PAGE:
To date, I joined Facebook about 2009, LinkedIn (for photograph) about 2012, started Instagram in 2015 and Twitter in 2017 (mostly some political commentary). Okay, so maybe for social media I am not the trend setter, but hey, I am an old dog still wanting to learn new tricks. For this year, I have just added Tumblr account.

In conjunction with the social media accounts, I am also going to try to add content a bit more frequently, which I hope might increase the number of followers. To be transparent, my self-serving reason is to help with my book sales and if I get my act together, maybe even some print sales.

Also appears that each of these social media channels have their pluses and minus, so here is what I will try to do with each;

Singular Images (this blog) this is where content appears to stay available for the longest duration and is a place that where content will be picked up on internet searches for years to come. So longer & information articles, such as this, will be posted here.

Facebook, here. These posts are fleeting, but where I have probably the largest number of followers and also share posts with LACP, SoCal PhotoExchange was well as various photobook groups.

Instagram (@douglasstockdale) Very photographic oriented site and fleeting posts, but seems ideal for publishing my singular images.

Tumblr (@douglasstockdale) New to me, a blog type layout, so I will have to see how this develops. Currently will post singular photographic images to determine what type of traction I get while learning the ropes. Never the less, what others have told me is that the content is not censored on this site, which probably means that Tumblr is more tolerant of nude studies than the others.

Twitter (@Doug_Stockdale) Will start posting singular photographic images to determine what type of traction I get while learning the ropes.

LinkedIn (@douglas-stockdale) I have not been overly impressed with this venue but I have also not been that active, so I will start posting more singular photographic images to determine what type of traction I get while learning the ropes related to photography. Also a site that I have the second most followers, but when I do post, I do not get that much response, but maybe related to a lack of posting.

So if these are venues you are already using, please invite or join me or what ever it is you are suppose to do to help me become part of the larger community.

Cheers!

Btw, after blogging for ten years on Singular Images, I think that this might be a relevant social media venue to maintain, so I have upgraded it to eliminate the pesky ads that clutter the posts. Now I need to sell a print (or two) to cover my investment, so let me know if there has been an image you have enjoyed and lets see if we can work out a deal.

May 23, 2017

Artist versus Photographer

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Big Raft, Bluewater Shore, 2017 copyright Douglas Stockdale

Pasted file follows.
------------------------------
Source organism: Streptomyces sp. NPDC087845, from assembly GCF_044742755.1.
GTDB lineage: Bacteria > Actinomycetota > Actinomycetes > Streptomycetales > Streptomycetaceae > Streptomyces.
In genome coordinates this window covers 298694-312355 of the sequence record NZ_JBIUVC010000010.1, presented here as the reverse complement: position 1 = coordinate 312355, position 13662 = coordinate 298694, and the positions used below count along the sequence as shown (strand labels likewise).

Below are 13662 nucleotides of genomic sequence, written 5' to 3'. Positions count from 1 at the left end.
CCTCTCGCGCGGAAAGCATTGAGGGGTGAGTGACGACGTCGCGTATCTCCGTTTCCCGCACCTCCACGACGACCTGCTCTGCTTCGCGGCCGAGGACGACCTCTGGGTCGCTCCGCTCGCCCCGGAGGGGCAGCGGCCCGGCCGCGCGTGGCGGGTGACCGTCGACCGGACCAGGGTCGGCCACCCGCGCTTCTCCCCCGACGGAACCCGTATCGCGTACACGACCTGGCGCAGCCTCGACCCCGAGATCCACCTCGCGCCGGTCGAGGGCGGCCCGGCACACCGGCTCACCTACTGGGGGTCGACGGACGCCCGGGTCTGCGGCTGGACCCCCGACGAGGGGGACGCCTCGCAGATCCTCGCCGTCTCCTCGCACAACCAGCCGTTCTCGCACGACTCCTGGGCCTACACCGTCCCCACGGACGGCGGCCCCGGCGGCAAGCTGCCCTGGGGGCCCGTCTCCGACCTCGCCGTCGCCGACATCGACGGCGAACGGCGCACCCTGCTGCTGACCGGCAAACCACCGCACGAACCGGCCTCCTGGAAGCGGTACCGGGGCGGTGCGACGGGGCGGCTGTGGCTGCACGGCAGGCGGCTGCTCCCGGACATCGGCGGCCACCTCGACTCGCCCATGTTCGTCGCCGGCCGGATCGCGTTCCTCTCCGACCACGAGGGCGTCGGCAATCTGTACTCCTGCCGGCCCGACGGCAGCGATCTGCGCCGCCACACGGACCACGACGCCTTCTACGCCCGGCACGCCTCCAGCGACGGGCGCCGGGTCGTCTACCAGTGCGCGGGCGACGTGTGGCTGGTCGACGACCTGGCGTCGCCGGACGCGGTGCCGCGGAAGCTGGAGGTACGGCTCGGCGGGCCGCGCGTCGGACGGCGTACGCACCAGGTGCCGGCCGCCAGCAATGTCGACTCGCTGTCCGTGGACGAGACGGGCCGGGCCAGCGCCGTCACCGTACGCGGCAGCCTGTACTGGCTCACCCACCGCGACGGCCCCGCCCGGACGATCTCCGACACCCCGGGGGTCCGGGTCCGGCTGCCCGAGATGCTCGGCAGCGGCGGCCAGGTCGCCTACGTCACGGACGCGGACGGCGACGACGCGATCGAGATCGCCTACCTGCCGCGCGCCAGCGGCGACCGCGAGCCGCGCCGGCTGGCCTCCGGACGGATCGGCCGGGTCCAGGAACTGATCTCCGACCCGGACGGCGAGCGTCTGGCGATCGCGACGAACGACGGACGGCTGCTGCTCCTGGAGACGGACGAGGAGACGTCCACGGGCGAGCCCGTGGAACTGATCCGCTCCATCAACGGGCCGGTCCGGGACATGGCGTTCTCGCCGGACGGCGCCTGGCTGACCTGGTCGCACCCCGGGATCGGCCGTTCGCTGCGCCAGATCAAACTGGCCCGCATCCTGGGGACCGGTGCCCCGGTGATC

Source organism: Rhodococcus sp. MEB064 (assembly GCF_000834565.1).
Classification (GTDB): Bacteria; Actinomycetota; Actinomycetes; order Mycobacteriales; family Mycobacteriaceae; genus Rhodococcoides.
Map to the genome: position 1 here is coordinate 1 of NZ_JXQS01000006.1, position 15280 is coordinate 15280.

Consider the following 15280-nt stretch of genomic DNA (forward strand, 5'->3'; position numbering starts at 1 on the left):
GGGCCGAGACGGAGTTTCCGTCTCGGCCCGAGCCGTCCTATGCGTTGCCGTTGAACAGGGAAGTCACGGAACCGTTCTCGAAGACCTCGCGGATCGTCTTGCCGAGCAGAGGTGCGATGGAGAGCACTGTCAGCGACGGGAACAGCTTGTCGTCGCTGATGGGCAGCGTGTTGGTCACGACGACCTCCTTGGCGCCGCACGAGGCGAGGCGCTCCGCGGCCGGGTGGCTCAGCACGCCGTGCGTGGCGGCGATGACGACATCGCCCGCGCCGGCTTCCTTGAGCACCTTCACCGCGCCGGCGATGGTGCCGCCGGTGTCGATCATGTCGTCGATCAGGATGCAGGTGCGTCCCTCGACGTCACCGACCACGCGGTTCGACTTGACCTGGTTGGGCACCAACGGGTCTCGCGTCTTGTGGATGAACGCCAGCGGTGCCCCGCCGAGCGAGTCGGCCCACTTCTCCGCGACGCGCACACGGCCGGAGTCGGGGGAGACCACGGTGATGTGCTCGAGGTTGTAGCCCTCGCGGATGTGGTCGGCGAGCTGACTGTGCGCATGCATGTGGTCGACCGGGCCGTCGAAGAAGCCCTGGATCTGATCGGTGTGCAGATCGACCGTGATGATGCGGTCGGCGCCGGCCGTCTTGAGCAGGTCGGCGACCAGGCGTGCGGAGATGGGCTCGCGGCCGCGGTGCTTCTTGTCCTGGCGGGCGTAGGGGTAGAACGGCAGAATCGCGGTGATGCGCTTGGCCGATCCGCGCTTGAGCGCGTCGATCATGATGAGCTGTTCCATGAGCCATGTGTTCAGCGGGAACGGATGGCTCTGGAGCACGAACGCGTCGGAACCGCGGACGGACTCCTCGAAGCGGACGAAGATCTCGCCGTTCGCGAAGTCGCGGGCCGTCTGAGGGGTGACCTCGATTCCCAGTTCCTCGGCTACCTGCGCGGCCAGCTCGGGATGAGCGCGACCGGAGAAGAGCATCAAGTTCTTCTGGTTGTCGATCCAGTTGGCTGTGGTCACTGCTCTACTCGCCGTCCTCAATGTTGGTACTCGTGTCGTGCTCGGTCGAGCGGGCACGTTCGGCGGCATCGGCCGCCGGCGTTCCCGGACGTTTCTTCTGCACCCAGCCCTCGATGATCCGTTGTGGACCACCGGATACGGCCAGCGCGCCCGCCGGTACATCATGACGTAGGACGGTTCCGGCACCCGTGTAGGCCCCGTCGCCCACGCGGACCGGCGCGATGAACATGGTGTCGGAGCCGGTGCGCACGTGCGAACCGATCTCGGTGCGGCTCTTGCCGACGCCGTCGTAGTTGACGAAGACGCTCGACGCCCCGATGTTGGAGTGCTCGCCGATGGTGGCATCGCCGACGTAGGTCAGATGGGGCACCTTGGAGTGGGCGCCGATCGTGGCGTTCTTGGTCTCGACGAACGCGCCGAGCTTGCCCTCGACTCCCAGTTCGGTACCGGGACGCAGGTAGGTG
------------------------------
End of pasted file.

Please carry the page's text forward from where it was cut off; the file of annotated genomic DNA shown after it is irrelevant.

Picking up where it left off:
Recent events related to the self-publishing of my limited edition artist book Bluewater Shore is causing me to rethink how I might describe myself to others: artist or photographer? Okay another option might be artist/photographer. I am probably reconsidering this whole classification subject because of my preparation on the subject of “Branding” for my Marketing Your Photo Book workshop coming up at LACP in July.

So here’s whats been happening; I have been reaching out to some photographic friends and editorial acquaintances who helped me with the promotion of my earlier artist book Pine Lake to spread the word about my recently self-published Bluewater Shore. I did not anticipate all of the rejections based on the fact I am using family archive photographs as my source material versus the fact that I did not actually take the original photographs. I am not sure what has happened or shifted in the past four years, but it seems that a lot more photographic folks are being more discerning as to what constitutes a “photographic” book.

They response that Bluewater Shore is an artist book, not a photographic book, since I am using vernacular photographs which I found to create my narrative versus being a “pure” photographic project in which I created (photographed) the original photographic source material similar to my book Ciociaria. Or maybe I have pitched my Bluewater Shore story incorrectly? Now that I take a closer look at these magazine and web-zines I see that artwork similar to what I created for Bluewater Shore is not being featured.

So maybe you are wondering; what’s the big deal? For me it might be that I have been envisioning myself as a “photographer” when I made this declaration back in 2008. Realize that for about 15 years before that I was a painter so I thought that this was a big deal that I was dedicating myself to photography as my creative medium. I also did not think it was a big deal to create my two self-published books Pine Lake and Bluewater Shore since I was using photographic material. Wrong!